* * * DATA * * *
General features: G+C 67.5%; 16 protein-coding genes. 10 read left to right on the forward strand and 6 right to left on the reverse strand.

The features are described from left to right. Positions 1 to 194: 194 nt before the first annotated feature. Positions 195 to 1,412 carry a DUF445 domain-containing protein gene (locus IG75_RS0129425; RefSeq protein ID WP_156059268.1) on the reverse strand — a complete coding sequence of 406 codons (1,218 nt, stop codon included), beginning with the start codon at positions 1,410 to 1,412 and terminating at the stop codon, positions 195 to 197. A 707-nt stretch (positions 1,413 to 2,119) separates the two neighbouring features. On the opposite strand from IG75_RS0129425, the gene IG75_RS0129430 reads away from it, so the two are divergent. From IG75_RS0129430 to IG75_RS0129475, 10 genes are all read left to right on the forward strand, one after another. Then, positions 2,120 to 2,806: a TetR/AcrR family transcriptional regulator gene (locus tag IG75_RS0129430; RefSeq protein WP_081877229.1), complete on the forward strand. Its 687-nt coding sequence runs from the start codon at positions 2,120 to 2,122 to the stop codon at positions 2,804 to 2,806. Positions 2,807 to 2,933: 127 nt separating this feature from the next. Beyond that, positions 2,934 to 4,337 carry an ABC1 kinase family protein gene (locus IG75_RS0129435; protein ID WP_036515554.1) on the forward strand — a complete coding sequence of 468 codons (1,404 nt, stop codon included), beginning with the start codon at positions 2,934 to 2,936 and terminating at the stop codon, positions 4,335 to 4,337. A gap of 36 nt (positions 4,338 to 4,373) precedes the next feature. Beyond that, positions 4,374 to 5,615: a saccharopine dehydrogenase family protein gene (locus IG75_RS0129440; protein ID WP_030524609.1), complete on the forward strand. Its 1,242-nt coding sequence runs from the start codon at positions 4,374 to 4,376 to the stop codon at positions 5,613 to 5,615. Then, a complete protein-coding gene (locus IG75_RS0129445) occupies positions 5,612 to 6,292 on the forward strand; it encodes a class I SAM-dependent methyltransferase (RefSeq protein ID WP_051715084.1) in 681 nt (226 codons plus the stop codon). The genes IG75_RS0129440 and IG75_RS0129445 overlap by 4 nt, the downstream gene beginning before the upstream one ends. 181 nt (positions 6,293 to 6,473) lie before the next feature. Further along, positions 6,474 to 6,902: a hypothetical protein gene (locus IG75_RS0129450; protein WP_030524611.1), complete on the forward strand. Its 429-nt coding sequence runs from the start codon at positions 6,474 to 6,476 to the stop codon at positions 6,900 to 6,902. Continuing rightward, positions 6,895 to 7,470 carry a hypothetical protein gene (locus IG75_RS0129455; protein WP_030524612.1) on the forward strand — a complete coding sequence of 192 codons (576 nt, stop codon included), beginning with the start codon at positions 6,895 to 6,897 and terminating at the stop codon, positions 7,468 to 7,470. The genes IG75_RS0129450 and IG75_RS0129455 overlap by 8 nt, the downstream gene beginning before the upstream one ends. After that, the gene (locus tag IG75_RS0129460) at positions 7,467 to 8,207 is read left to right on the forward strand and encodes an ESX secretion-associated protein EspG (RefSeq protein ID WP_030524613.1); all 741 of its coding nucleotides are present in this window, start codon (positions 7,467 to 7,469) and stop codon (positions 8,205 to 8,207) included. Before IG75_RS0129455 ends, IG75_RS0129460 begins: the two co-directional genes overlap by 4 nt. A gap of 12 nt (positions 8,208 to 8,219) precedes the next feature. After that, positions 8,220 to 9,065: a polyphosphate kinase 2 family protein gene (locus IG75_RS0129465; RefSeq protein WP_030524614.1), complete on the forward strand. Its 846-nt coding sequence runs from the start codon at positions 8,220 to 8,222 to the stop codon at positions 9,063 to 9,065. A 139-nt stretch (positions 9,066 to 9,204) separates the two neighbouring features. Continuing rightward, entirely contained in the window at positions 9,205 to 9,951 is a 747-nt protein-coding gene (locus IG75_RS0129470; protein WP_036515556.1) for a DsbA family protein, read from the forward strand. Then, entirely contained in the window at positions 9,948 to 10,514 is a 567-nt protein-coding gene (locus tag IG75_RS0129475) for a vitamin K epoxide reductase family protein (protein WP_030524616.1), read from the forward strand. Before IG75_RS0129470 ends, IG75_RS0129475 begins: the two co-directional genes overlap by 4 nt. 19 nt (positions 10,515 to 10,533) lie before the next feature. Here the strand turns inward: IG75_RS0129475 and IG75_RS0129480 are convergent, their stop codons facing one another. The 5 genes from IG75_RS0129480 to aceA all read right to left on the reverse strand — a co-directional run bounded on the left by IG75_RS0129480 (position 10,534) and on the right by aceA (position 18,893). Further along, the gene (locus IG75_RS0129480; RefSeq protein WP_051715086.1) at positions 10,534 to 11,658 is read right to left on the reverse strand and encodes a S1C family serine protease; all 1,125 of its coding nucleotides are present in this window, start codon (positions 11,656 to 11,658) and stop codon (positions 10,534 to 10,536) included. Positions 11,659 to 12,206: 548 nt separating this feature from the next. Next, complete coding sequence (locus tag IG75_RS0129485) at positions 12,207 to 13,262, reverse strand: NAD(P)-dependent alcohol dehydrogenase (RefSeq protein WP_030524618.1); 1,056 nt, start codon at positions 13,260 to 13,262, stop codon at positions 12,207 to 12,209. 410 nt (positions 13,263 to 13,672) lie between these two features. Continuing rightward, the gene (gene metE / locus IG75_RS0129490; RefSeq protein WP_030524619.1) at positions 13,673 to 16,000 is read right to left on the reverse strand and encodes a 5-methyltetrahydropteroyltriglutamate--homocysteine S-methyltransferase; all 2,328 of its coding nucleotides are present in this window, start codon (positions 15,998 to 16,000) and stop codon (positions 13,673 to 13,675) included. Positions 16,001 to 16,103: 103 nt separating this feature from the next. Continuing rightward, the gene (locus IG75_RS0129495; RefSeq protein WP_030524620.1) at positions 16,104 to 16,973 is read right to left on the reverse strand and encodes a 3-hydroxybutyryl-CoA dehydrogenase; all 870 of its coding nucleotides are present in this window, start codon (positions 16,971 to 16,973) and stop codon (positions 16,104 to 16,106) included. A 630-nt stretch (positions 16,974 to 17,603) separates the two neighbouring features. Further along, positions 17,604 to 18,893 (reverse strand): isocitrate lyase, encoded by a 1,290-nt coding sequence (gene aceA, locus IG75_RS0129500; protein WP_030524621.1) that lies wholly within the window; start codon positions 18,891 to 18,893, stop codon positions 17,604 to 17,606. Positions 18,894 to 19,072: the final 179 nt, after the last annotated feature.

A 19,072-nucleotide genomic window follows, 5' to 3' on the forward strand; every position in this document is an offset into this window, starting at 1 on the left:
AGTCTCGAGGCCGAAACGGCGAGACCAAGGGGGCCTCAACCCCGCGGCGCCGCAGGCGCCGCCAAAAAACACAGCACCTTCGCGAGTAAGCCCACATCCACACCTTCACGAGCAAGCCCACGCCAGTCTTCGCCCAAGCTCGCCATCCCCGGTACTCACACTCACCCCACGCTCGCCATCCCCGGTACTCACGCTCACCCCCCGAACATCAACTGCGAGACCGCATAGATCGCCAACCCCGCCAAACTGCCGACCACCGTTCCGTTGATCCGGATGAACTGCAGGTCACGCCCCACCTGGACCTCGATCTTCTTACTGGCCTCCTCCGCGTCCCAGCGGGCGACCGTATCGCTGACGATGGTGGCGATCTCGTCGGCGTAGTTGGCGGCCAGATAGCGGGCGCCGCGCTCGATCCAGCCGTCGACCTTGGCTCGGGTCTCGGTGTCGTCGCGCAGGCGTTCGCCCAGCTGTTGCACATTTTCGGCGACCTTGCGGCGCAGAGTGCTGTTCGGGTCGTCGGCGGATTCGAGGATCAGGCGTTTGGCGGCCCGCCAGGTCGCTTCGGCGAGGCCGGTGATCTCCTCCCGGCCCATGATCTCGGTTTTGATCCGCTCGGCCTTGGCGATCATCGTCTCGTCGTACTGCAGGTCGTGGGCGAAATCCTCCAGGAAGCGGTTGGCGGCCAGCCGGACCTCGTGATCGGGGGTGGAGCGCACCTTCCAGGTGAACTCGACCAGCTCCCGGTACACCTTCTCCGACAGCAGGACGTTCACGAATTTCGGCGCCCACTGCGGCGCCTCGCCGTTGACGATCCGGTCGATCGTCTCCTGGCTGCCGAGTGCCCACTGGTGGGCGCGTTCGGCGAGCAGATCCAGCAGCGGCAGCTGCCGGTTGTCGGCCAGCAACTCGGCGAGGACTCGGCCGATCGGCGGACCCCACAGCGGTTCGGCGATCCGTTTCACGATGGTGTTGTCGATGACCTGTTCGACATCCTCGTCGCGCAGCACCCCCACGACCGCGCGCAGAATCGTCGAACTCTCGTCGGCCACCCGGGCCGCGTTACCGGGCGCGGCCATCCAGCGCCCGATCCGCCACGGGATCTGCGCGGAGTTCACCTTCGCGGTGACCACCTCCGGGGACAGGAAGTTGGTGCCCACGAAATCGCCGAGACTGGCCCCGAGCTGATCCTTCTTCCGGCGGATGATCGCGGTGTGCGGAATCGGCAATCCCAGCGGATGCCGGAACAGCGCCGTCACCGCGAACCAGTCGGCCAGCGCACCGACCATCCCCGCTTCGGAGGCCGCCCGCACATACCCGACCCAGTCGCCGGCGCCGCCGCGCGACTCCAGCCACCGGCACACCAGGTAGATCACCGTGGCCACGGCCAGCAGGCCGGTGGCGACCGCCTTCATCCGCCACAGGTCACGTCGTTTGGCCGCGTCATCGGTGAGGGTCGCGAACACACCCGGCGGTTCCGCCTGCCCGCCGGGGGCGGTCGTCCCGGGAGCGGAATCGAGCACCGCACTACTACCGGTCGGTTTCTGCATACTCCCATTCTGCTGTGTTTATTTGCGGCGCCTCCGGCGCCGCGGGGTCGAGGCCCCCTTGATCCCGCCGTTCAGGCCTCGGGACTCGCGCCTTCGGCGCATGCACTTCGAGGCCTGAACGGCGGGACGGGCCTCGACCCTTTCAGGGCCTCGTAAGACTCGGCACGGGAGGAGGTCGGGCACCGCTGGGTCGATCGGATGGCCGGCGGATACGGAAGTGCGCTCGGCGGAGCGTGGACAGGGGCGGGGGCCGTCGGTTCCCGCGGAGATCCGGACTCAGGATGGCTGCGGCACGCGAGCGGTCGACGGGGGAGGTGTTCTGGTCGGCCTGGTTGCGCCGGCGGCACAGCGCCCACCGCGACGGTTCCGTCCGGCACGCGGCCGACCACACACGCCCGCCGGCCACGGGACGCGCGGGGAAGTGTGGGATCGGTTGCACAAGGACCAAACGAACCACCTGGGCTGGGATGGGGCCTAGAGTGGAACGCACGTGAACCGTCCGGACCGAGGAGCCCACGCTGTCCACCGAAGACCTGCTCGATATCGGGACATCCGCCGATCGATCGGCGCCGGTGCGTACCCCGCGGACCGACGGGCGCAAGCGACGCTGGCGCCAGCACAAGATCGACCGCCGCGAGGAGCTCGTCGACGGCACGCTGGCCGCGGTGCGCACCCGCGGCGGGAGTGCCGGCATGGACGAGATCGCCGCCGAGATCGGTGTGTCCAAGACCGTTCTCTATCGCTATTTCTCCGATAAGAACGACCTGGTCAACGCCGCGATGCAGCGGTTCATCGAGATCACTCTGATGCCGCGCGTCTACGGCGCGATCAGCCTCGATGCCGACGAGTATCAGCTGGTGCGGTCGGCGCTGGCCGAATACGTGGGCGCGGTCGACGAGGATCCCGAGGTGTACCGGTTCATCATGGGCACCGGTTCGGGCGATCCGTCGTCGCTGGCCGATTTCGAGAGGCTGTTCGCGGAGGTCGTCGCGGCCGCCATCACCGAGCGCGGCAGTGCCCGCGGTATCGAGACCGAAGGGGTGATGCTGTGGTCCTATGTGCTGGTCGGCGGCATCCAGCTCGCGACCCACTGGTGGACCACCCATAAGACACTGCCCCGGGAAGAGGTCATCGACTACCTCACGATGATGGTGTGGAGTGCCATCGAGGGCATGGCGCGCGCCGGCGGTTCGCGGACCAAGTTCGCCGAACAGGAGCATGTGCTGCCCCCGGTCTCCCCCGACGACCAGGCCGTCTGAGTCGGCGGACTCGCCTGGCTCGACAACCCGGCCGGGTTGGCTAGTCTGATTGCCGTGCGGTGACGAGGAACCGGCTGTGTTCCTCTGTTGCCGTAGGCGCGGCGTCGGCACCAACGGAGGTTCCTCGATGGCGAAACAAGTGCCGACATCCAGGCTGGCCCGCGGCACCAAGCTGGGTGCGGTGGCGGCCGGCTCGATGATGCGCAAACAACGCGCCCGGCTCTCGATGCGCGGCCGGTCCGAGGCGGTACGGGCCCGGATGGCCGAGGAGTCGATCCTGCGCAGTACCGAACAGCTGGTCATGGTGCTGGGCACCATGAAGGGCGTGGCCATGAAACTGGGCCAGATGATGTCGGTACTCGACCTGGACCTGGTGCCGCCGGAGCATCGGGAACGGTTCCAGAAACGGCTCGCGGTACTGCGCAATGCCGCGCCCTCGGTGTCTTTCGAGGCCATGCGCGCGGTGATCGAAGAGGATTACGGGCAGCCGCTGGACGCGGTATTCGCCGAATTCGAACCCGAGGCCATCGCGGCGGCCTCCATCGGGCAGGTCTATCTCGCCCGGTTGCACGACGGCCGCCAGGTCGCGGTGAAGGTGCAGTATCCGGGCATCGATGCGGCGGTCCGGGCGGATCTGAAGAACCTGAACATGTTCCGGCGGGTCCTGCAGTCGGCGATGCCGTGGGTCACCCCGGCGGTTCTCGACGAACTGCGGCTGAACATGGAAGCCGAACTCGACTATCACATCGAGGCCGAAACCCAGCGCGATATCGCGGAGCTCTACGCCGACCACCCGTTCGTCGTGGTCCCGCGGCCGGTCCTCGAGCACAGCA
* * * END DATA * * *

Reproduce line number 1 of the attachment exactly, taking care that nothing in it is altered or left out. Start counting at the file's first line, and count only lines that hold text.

General features: G+C 67.5%; 16 protein-coding genes. 10 read left to right on the forward strand and 6 right to left on the reverse strand.